COVID patients left with few treatment options after antibodies found ineffective against omicron

With the most common monoclonal antibody treatments off the table and new antiviral drugs in short supply, people with COVID-19 have few options when it comes to effective treatments.

The FDA revoked its emergency use authorization Monday for the monoclonal antibodies from Regeneron and Elli Lilly due to ineffectiveness against the omicron variant. But some Tampa Bay hospitals like Tampa General Hospital say they stopped using those treatments weeks ago.

"All the data we’ve seen internally, looking at the available data from lab studies, has really shown us there’s probably not much of a benefit or any benefit at all of using the Elli Lilly and Regeneron monoclonals for omicron," said Dr. Jason Wilson, an emergency medicine physician at Tampa General Hospital and of USF Health.

If someone shows symptoms and is at a higher risk of getting severely sick, there’s only one monoclonal therapy that appears to work against omicron, said virologist Dr. Michael Teng of USF Health.

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"We do have a bunch of other antiviral treatments that for people who have been infected, so another monoclonal antibody from GlaxoSmithKline, sotrovimab, still retains effectiveness against omicron," said Teng.

Tampa Bay hospitals said doctors are currently saving sotrovimab for the highest risk and sickest patients since it’s in limited supply. For mild or moderate COVID, options include anti-viral pills from Pfizer or Merck, but doctors said those are hard to get right now. There’s also a remdesivir infusion that’s FDA authorized through emergency use.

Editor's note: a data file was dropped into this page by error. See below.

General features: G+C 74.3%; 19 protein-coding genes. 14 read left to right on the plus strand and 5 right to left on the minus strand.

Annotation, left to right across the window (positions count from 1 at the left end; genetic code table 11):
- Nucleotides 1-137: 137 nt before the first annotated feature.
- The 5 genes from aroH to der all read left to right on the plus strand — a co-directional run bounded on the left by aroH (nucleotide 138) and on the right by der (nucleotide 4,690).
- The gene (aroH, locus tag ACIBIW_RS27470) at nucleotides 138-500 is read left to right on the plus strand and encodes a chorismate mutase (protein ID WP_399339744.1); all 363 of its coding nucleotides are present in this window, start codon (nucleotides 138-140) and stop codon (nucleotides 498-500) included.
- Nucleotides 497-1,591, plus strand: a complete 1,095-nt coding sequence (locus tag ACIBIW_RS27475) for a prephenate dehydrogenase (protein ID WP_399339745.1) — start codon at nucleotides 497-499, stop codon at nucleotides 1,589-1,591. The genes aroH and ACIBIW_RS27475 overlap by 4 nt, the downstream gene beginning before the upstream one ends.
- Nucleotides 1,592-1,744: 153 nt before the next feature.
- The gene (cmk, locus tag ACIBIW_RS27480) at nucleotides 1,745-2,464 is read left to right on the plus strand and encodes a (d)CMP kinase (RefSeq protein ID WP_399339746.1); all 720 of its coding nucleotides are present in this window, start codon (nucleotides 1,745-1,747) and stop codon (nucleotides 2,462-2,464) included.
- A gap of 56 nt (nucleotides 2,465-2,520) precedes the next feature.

"The problem with that is logistically, it's tough. It needs to be given three days in a row and it's only IV. So it's challenging and available in very, very few places and in small quantities," said Kartik Cherabuddi, an associate professor in infectious diseases and hospital epidemiologist at UF Health.

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Doctors said they understand it’s frustrating, but they have to follow medicine that works.

"While people realize that vaccine effectiveness can change with variants, I don't think as many people realize that treatment effectiveness changes a lot more with variants," said Cherabuddi. "They can become they can go from being 80 percent effective, 90 percent effective to zero percent effective." 

Now attention turns to making the treatments that do work easier for Floridians to get.

"Definitely the treatments that are in short supply, the companies are ramping up their production of them. So I think we'll start seeing more of that," said Teng.

There is also a study called ACTIV-6 that is testing anti-viral drugs through the National Institutes of Health to help treat mild to moderate COVID.